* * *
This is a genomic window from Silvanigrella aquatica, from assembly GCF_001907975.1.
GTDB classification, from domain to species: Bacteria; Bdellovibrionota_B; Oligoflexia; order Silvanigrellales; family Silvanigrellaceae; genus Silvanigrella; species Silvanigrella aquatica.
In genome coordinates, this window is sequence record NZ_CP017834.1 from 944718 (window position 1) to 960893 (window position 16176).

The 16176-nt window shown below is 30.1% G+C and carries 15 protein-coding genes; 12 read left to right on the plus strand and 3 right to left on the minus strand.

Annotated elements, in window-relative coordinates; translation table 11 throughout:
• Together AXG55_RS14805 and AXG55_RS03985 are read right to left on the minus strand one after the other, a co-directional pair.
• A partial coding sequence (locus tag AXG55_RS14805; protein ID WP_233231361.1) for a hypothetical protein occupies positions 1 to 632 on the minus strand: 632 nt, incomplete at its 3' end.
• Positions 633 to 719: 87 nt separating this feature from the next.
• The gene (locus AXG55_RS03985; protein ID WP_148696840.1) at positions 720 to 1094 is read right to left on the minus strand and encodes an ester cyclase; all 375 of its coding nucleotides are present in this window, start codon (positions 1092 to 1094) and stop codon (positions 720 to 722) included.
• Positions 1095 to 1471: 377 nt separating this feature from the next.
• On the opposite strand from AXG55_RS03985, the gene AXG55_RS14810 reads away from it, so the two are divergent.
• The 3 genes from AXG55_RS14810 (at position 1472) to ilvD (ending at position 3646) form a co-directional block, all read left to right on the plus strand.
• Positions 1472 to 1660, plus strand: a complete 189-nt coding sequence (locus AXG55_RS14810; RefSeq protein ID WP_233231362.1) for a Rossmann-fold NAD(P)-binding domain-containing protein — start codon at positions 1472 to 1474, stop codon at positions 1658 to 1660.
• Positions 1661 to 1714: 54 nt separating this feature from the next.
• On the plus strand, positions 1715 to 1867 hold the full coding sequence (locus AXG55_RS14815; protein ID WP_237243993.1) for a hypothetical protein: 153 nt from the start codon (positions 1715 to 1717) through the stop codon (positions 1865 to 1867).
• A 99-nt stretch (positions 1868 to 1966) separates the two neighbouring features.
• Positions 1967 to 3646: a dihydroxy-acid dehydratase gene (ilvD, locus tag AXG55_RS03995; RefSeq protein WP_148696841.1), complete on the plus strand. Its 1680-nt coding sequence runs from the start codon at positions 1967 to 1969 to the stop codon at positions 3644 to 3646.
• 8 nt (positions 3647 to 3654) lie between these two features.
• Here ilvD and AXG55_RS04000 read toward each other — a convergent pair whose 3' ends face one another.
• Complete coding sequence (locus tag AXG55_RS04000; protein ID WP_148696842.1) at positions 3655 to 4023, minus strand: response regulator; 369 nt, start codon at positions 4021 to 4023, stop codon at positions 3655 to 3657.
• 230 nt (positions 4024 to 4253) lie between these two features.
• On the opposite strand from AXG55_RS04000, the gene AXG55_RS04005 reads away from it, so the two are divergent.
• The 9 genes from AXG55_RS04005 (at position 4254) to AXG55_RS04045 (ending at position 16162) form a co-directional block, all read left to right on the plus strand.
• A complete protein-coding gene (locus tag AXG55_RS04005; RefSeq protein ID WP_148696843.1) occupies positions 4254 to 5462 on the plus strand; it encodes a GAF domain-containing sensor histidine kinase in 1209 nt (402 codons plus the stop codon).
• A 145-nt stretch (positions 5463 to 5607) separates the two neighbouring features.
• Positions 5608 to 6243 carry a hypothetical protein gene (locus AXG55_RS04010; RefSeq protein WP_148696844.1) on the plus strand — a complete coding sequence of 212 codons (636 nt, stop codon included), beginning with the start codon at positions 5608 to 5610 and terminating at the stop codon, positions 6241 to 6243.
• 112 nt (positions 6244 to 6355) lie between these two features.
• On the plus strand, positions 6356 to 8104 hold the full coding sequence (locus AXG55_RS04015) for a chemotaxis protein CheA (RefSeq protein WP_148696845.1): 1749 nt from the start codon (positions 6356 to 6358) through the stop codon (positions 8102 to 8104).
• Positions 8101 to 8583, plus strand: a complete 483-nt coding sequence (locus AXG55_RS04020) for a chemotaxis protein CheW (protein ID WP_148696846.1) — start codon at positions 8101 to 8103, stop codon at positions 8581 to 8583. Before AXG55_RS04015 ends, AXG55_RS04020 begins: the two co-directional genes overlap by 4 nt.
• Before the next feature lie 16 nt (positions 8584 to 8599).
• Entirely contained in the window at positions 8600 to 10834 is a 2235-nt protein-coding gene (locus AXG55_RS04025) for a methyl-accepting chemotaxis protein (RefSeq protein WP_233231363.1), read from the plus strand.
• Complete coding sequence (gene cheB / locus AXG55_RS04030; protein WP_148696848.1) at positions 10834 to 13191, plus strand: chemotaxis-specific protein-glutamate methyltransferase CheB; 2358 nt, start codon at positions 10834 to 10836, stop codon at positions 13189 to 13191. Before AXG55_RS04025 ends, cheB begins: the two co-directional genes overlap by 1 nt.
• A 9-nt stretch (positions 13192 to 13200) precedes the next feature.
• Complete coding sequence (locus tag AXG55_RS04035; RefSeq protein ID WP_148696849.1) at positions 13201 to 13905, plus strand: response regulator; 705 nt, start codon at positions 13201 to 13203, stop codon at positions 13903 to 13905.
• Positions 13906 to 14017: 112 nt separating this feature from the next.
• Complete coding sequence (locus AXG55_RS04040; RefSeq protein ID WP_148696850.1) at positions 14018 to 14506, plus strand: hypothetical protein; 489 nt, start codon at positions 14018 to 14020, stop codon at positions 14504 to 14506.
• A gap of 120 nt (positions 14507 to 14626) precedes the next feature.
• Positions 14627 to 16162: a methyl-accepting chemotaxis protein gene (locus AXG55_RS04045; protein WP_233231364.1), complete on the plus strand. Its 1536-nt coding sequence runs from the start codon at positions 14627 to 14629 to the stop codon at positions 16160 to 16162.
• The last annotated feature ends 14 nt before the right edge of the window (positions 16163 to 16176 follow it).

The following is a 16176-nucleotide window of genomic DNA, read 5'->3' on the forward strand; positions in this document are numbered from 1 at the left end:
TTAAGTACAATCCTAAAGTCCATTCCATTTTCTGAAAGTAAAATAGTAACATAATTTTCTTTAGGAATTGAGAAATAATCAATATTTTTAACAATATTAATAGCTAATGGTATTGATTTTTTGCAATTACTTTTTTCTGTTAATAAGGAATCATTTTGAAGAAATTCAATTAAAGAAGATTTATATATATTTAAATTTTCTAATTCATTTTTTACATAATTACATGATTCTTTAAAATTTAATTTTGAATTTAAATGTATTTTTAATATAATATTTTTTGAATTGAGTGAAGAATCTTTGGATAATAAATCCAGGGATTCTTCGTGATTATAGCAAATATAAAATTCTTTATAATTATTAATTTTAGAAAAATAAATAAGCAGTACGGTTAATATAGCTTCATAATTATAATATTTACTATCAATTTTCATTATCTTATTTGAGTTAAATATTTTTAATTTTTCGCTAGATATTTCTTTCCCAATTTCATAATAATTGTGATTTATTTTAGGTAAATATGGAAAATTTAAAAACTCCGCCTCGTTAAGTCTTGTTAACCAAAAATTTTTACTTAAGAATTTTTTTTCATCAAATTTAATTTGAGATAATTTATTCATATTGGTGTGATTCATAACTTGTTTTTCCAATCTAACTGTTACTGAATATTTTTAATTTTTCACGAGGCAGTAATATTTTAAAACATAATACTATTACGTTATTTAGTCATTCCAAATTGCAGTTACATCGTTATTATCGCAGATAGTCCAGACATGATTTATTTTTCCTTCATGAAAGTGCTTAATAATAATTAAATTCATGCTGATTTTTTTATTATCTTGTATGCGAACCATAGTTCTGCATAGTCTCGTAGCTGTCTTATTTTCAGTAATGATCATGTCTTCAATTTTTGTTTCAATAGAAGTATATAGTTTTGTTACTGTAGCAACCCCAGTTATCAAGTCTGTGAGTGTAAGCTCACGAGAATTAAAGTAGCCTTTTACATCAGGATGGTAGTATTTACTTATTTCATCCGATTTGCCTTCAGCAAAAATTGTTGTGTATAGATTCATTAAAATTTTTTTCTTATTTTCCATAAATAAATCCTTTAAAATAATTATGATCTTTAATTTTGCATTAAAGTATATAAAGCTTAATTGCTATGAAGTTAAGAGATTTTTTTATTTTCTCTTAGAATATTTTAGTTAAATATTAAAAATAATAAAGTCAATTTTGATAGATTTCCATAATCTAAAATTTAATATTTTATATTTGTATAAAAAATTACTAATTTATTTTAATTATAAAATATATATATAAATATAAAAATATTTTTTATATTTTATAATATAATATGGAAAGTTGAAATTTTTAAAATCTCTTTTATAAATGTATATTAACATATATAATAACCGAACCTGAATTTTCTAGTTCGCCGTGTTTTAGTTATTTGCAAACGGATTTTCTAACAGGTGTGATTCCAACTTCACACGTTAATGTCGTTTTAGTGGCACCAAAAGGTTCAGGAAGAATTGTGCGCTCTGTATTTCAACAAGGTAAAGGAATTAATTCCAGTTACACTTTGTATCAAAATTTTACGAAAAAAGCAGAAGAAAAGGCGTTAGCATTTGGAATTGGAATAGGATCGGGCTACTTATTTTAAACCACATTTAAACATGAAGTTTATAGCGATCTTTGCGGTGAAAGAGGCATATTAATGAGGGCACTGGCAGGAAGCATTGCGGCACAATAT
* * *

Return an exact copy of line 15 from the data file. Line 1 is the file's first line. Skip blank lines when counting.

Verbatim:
• On the plus strand, positions 1715 to 1867 hold the full coding sequence (locus AXG55_RS14815; protein ID WP_237243993.1) for a hypothetical protein: 153 nt from the start codon (positions 1715 to 1717) through the stop codon (positions 1865 to 1867).